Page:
Lawmakers will have their work cut out for them when they try to finish the 2020 legislative session, which will likely end without following through on big plans for financial help for struggling families that were heralded when the session began in January.
The budget could again be scrambled, proposals earlier this year for $75 million in tax relief and a minimum wage raise are likely dead, and the Legislature will be reconvening June 22 amidst two crises.
One is the state’s economic situation, the other is how to address criminal justice reforms in the wake of the death of George Floyd, which has led to worldwide protests.
House Speaker Scott Saiki said during a news conference that bills taken up during the final leg of this legislative session will include bills to address the budget, emergency bills to change certain laws that are set to sunset June 30 and bills to address the coronavirus pandemic.
The House and Senate could also take up police discipline measures before the session is expected to adjourn July 10.
But overall, legislative leaders at the Tuesday afternoon press conference were somewhat vague on proposals they could take up when the Legislature reconvenes.
They were mum on specific budget cuts coming to the state.
“We don’t have any final plans,” Senate President Ron Kouchi said. “Everything is back on the table for consideration based on the best economic data we have.”
He said that the money committee chairs, referring to Sen. Donovan Dela Cruz and Rep. Sylvia Luke, are still trying to work things out with the administration to figure out the budget situation.
Saiki added that they are waiting on figures for April tax collections to figure out the state’s finances. He also noted that lawmakers have been told to steer away from any proposals that could cost money.
However, there are still about $100 million worth of previously bargained for pay raises for thousands of Hawaii’s public workers sitting in bills at the Legislature.
Saiki said the Legislature is in a tough spot with the pay increases. About half of Hawaii’s collective bargaining units already got their salary adjustments because those were budgeted in prior years, and to kill these new agreements could mean different units could be paid much higher than others.
“That’s one thing we’re facing: the units being treated different just because of timing,” Saiki said.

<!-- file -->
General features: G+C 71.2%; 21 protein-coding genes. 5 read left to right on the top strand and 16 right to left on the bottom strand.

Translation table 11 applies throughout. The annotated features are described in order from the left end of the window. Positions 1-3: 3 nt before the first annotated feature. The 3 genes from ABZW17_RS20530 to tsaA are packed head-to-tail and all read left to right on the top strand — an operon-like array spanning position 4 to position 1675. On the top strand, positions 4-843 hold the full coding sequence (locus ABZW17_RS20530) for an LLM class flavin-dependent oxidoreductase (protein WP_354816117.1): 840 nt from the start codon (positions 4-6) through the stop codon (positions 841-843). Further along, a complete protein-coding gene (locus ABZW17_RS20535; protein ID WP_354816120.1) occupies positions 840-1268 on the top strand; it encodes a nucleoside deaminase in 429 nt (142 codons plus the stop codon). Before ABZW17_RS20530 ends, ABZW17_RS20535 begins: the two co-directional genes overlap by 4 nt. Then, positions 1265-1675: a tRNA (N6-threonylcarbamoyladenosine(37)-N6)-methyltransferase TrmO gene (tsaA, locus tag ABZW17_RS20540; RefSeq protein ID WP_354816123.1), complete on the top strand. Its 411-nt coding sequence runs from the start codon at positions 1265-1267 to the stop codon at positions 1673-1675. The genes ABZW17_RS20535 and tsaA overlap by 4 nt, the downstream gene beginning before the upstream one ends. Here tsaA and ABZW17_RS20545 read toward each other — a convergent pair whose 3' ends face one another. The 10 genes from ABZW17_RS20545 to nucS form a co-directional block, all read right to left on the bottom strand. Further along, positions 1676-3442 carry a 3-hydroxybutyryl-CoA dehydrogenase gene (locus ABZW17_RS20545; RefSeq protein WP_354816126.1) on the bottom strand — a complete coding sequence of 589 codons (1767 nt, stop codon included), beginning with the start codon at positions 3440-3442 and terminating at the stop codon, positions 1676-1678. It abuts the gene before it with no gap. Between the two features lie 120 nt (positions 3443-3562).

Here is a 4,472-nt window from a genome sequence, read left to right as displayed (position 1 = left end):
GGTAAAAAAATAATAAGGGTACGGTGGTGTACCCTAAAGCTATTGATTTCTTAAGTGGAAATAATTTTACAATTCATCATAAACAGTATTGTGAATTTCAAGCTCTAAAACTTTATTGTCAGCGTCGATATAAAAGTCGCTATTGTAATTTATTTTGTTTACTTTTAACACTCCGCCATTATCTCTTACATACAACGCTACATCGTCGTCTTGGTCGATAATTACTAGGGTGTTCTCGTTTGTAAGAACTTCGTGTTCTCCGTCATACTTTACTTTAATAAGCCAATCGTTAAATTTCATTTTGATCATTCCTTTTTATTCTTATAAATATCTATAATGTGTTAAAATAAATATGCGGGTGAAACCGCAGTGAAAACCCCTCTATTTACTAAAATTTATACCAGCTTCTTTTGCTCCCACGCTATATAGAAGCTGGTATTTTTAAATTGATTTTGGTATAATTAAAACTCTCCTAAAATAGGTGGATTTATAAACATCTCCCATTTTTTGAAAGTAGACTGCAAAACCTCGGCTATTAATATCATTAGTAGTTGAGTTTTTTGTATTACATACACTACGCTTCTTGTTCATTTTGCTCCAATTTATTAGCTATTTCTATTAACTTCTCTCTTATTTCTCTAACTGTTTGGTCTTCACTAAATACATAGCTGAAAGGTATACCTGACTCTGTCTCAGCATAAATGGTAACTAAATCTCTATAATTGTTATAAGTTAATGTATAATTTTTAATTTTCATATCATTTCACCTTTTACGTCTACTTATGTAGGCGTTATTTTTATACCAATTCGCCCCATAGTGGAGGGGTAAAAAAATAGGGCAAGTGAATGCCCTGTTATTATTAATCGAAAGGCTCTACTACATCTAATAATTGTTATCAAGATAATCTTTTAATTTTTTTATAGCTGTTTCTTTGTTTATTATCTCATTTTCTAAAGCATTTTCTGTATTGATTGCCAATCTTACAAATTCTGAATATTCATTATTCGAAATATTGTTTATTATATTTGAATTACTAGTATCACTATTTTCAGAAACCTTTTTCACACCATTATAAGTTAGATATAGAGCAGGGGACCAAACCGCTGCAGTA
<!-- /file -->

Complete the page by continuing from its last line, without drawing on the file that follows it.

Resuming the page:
It’s also a political predicament for lawmakers seeking reelection this year. To vote in favor of pay cuts or to vote against pay raises would likely irk the public worker’s unions, which vehemently opposed Ige’s proposed cuts in April.
The Legislature recessed May 21 after passing a slate of bills to shore up the budget by storing over $1 billion in the general fund. All those bills are still on Gov. David Ige’s desk pending approval.
Saiki also said the lawmakers pushed the reconvening date back a week to give them more time to figure out the budget.
Now, lawmakers will need to come up with about $413 million to pass a balanced budget this fiscal year. That new figure comes after a panel of economic experts projected that Hawaii will have $2.3 billion less to spend than previously thought.
Already, some agencies that rely on state funding, such as the University of Hawaii, are bracing for more cuts to their general fund revenues.
The budget situation has meant lawmakers must reshuffle their priorities, and will likely forgo passing a joint package touted by the House, Senate and Ige in January.
Among those measures that won’t pass includes House Bill 2541, which would have provided $75 million worth of tax relief for low-income families and raised the minimum wage to $13 an hour. An affordable housing omnibus measure that also sought to deregulate some land use laws may also not pass.
However, House Majority Leader Della Au Belatti said the legislators are trying to find a way to keep several education bills that deal with pre-K education alive. Some funding for affordable housing was also included in the state’s $5 billion capital improvements plan.
Some of those specific police reform pieces include beefing up the law enforcement standards board, a panel created by the Legislature in 2018 to set minimum training standards for law enforcement officers, Saiki said.
The board has failed to do that, and so far has only asked the Legislature for more time and more money to do its job. Saiki said more money may not be an option given the state’s financial situation, but said there might be “non-fiscal type reforms we can make there.”
Saiki also mentioned a proposal to require police to intervene when they see their fellow officers involved in potentially unlawful situations.
Belatti also reaffirmed the leadership’s commitment to passing House Bill 285, a measure that would require more disclosure of officer misconduct records.
It stalled last year in negotiations between the House and Senate. Kouchi said the key difference is the effective date of March 2020 in the Senate’s version is not found in the House’s. That would make obtaining previous records difficult if not impossible.
Belatti said the legislators will also be watching any reforms moving in Congress that could affect state policies.
“We need to do it thoughtfully,” she said.
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Blaze Lovell is a reporter for Civil Beat and a graduate of the University of Nevada, Las Vegas. He was born and raised on Oahu. You can reach him at firstname.lastname@example.org or follow him on Twitter at @blaze_lovell